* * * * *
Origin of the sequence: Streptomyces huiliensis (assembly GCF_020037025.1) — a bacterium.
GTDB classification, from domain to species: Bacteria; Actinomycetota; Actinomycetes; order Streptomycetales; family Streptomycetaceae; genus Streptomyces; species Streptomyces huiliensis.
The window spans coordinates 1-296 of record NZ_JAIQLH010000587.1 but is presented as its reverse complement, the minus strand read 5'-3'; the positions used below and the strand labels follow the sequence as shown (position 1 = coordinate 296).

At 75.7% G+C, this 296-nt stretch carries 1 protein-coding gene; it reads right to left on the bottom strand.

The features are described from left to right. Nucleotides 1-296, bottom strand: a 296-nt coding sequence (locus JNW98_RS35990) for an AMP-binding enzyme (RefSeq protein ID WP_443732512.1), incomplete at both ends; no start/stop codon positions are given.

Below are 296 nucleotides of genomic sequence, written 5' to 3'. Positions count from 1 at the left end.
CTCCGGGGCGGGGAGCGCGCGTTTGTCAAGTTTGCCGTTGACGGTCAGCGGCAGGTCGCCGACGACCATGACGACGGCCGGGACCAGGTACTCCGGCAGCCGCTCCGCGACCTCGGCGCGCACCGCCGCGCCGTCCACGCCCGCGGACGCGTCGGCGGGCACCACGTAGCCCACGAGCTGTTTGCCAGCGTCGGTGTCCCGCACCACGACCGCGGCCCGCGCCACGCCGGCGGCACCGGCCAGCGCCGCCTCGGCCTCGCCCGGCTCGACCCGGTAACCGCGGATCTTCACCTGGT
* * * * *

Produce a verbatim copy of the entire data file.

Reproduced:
Origin of the sequence: Streptomyces huiliensis (assembly GCF_020037025.1) — a bacterium.
GTDB classification, from domain to species: Bacteria; Actinomycetota; Actinomycetes; order Streptomycetales; family Streptomycetaceae; genus Streptomyces; species Streptomyces huiliensis.
The window spans coordinates 1-296 of record NZ_JAIQLH010000587.1 but is presented as its reverse complement, the minus strand read 5'-3'; the positions used below and the strand labels follow the sequence as shown (position 1 = coordinate 296).

At 75.7% G+C, this 296-nt stretch carries 1 protein-coding gene; it reads right to left on the bottom strand.

The features are described from left to right. Nucleotides 1-296, bottom strand: a 296-nt coding sequence (locus JNW98_RS35990) for an AMP-binding enzyme (RefSeq protein ID WP_443732512.1), incomplete at both ends; no start/stop codon positions are given.

Below are 296 nucleotides of genomic sequence, written 5' to 3'. Positions count from 1 at the left end.
CTCCGGGGCGGGGAGCGCGCGTTTGTCAAGTTTGCCGTTGACGGTCAGCGGCAGGTCGCCGACGACCATGACGACGGCCGGGACCAGGTACTCCGGCAGCCGCTCCGCGACCTCGGCGCGCACCGCCGCGCCGTCCACGCCCGCGGACGCGTCGGCGGGCACCACGTAGCCCACGAGCTGTTTGCCAGCGTCGGTGTCCCGCACCACGACCGCGGCCCGCGCCACGCCGGCGGCACCGGCCAGCGCCGCCTCGGCCTCGCCCGGCTCGACCCGGTAACCGCGGATCTTCACCTGGT